Take the 2-minute tour ×
Stack Overflow is a question and answer site for professional and enthusiast programmers. It's 100% free.

I have a class A which has become too long. So I have decided to move some of its functions to class B. I have made B inherit from A.

Now there are functions in A, which need functions in B. My question is where should I instantiate class B in class A. I cannot instantiate in the class A constructor, because class B will call the base class to create a never ending loop.

I only want class B to be instantiated once, because class A constructor has object which I only want to initialise once.

I am not even sure if I am making any sense now.

share|improve this question
Use singleton pattern :D –  Aelios Jun 14 '12 at 13:36
If your base class is dependant on a derived, your doing it wrong. –  asawyer Jun 14 '12 at 13:36
Sorry if I say it bluntly, but the parent class requiring methods in the child class is just bad design. –  Thorsten Dittmar Jun 14 '12 at 13:37
Sounds to me you are needing a collaborator instead of a child. It is not the norm for base classes to need instances of their children, that's not the goal of inheritance. –  Anthony Pegram Jun 14 '12 at 13:37
You need to look at the SOLID principles - particularly the Single Responsibility Principle. –  Enigmativity Jun 14 '12 at 13:42

5 Answers 5

up vote 4 down vote accepted

Inheritance is heavily overused. Especially in your case you want to prefer composition over inheritance.

share|improve this answer

The base keyword lets you access the superclass (baseclass): http://msdn.microsoft.com/en-us/library/hfw7t1ce(v=vs.71).aspx

BUT: If your only concern is the length of a class, it might be a better solution to use partial classes (http://msdn.microsoft.com/en-us/library/wa80x488(v=vs.80).aspx). You can split up your class into multiple files. Obviously what you are doing right now is not the intention and meaning of inheritance.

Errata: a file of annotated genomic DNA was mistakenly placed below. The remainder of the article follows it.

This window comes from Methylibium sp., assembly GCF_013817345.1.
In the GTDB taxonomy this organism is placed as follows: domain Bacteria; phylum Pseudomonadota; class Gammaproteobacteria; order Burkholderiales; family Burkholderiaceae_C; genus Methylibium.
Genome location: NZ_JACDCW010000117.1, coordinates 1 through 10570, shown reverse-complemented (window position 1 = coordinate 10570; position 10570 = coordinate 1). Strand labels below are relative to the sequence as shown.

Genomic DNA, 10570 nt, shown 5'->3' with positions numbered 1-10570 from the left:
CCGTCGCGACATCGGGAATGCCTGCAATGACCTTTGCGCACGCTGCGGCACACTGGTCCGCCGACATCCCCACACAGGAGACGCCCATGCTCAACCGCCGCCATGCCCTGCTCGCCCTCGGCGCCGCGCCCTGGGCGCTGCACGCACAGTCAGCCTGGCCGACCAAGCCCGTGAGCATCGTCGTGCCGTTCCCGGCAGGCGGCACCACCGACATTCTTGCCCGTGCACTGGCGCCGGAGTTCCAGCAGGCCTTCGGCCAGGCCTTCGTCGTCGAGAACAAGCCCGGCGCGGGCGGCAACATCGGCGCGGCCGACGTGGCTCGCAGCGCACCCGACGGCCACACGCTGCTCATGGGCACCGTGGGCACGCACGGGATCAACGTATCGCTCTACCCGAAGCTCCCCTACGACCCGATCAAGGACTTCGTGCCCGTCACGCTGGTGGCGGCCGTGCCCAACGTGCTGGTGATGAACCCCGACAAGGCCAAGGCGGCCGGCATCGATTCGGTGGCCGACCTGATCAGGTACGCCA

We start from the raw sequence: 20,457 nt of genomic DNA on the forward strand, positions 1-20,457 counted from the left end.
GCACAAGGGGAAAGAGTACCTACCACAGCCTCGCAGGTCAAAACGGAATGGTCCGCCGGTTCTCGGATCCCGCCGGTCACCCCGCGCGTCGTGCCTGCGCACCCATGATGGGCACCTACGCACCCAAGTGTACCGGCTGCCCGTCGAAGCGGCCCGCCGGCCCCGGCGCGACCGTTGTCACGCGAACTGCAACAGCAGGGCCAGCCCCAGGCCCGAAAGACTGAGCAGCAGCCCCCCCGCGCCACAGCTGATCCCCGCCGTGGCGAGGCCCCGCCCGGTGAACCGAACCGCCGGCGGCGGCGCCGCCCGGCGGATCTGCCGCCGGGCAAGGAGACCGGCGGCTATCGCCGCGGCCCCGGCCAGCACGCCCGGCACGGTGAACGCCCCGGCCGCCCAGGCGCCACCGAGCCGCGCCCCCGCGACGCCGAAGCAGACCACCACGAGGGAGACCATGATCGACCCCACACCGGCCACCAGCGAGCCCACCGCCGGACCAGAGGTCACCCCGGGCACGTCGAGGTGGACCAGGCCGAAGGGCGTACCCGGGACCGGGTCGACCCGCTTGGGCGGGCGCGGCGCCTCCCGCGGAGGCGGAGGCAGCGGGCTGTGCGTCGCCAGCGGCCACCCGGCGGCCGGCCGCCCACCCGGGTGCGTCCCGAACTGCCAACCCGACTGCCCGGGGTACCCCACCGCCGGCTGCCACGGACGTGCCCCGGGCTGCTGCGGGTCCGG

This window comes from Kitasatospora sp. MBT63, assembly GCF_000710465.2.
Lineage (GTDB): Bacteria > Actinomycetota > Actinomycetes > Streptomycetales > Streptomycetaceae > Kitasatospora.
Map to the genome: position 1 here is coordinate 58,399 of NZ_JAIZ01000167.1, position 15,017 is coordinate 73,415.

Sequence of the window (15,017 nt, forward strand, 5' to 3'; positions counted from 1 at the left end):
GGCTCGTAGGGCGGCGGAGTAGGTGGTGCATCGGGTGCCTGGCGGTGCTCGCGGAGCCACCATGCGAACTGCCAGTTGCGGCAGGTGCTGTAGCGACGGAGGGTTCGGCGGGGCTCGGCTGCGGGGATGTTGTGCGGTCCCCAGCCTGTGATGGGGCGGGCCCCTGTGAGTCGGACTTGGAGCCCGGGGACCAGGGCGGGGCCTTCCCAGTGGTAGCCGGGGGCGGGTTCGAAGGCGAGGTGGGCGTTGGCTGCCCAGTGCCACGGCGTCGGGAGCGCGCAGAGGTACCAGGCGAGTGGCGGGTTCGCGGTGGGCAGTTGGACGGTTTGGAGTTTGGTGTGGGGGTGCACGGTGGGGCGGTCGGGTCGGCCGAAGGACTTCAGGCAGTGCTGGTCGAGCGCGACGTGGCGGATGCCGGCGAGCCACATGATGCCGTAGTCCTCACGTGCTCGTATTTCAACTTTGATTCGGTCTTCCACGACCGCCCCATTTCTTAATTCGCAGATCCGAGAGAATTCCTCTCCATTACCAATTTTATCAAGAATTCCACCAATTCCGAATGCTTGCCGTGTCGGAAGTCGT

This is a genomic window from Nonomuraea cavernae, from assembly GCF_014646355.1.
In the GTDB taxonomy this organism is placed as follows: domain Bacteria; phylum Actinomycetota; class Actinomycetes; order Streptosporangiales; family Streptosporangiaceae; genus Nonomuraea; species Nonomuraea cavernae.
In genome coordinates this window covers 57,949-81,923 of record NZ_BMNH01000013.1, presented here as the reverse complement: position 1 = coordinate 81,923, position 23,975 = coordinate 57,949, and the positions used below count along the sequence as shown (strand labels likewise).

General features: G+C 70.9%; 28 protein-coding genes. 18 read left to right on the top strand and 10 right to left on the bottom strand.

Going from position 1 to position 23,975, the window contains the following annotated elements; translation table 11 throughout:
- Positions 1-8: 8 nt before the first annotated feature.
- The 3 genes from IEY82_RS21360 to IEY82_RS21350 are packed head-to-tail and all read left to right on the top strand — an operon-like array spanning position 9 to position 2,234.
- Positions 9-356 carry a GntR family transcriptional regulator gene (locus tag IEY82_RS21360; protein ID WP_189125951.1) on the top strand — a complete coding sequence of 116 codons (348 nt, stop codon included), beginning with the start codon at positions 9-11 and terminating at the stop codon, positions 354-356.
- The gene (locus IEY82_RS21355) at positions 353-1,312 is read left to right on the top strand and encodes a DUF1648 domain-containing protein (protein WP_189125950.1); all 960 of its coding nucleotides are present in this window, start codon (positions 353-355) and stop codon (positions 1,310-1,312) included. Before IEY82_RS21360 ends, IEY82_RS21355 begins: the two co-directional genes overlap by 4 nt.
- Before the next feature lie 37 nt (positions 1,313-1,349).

share|improve this answer
Partial classes are one of the many ways to conceal the smell and ease the pain that comes from flawed design. Learning about the principles of object orientation would be a better solution in the long run. –  Dennis Traub Jun 14 '12 at 13:53

First of all its not best practice to define a new class when your class becomes too long. IF all functionality is logically related to the same object you can keep it in the same class no matter how long it is.

If you want B to be instantiated only once you should make it a static class. You can find more info about static classes in here: http://msdn.microsoft.com/en-us/library/79b3xss3(v=vs.80).aspx

share|improve this answer

If you make the functions abstract in A (this will have to make A abstract too), then just call those methods from A's methods as you would normally. Then override the abstract functions in B with the logic you want. When the user instantiates the B class those calls will translate to calls in B even if the compile time type of the variable holding the instance is A.

share|improve this answer

You should only use inheritance if there is a true "is-a" relationship. To me, it sounds like you are describing functionality that class B needs. Perhaps B "has-a" A so you should consider composition instead of inheritance:

public class B
    private A a;

    public B(A a)
       this.a = a;

    public void UseAFunction()
share|improve this answer

Your Answer


By posting your answer, you agree to the privacy policy and terms of service.

Not the answer you're looking for? Browse other questions tagged or ask your own question.